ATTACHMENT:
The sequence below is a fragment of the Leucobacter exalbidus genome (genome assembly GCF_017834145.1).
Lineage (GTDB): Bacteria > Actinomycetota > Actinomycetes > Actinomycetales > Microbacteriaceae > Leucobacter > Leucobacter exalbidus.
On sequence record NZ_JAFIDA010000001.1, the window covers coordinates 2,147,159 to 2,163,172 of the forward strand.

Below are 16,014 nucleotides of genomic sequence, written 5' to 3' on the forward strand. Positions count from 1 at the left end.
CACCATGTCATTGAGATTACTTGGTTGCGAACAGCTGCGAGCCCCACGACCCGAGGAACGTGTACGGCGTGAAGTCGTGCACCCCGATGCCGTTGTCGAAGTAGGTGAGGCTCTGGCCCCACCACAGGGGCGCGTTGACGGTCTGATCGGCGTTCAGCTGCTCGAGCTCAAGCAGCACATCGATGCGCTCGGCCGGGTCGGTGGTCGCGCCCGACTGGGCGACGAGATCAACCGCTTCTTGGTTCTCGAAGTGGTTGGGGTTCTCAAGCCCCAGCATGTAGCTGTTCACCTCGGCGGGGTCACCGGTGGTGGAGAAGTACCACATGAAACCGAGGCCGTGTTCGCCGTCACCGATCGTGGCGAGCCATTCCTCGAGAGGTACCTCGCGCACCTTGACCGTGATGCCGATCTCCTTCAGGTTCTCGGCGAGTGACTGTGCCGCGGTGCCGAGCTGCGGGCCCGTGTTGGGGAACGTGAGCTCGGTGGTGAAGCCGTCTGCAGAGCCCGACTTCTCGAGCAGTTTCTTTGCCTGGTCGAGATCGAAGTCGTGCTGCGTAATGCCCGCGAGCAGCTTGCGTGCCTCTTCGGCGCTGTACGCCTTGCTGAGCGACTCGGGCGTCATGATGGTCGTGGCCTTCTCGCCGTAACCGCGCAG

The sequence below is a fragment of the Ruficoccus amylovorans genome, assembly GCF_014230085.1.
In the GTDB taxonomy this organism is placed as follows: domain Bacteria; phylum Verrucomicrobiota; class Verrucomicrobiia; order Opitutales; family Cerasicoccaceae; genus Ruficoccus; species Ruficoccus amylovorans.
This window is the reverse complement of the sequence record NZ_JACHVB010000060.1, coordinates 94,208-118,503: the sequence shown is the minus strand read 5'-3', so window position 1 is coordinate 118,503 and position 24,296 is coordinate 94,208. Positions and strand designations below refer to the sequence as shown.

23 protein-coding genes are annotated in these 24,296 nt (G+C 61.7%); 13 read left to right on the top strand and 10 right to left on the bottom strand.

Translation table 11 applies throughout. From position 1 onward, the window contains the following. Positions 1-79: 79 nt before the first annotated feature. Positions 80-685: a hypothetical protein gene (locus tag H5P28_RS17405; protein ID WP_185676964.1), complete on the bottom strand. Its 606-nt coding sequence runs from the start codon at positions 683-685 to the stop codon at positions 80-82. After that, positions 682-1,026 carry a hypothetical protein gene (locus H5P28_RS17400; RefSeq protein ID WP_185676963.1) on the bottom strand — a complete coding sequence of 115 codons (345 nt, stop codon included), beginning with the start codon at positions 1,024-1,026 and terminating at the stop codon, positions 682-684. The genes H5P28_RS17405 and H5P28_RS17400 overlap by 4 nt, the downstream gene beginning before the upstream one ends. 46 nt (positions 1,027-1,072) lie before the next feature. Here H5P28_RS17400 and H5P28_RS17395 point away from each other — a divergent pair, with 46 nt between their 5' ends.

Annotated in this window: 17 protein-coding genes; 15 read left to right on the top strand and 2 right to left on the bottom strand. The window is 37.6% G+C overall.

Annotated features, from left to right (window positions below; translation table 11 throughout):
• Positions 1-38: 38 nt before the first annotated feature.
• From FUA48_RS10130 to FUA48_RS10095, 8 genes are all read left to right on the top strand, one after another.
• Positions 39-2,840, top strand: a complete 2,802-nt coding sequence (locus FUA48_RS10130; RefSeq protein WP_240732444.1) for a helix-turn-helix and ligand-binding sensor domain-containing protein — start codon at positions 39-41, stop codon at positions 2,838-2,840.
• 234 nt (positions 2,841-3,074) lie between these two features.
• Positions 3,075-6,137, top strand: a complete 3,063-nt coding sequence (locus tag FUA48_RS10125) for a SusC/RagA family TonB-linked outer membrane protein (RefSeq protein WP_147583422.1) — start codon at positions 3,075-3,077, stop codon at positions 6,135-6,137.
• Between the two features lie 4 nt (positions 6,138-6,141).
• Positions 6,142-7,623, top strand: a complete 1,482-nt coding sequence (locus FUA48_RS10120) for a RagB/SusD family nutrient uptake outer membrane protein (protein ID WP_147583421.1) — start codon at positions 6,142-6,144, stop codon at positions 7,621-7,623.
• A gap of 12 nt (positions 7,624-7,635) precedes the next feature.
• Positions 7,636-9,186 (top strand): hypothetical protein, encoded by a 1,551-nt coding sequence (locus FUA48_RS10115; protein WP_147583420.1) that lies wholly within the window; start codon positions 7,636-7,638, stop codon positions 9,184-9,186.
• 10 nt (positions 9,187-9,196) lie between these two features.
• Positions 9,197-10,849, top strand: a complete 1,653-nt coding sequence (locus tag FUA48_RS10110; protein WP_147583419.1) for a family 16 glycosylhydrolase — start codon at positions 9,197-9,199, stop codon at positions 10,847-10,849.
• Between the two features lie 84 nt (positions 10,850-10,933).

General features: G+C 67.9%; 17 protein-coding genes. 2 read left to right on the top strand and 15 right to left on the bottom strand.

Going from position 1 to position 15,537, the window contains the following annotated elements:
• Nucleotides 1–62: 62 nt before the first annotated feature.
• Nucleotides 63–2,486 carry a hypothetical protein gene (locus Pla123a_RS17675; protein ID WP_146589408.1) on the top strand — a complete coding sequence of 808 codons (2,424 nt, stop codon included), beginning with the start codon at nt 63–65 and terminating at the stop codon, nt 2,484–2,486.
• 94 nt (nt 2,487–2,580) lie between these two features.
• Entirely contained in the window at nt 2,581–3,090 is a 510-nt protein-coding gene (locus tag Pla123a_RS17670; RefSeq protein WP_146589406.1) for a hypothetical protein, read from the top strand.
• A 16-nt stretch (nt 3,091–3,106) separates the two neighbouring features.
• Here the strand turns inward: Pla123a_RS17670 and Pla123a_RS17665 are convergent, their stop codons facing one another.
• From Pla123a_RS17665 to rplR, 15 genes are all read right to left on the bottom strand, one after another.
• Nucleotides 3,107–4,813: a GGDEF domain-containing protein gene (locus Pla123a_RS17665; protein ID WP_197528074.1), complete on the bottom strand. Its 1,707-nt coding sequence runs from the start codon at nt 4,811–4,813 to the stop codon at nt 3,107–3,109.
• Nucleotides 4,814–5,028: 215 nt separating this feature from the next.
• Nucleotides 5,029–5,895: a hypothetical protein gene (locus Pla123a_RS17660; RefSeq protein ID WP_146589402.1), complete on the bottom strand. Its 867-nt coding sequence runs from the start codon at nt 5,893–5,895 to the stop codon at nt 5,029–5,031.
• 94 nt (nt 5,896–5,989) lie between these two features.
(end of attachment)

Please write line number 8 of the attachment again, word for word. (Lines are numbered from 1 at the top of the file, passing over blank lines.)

This window is the reverse complement of the sequence record NZ_JACHVB010000060.1, coordinates 94,208-118,503: the sequence shown is the minus strand read 5'-3', so window position 1 is coordinate 118,503 and position 24,296 is coordinate 94,208. Positions and strand designations below refer to the sequence as shown.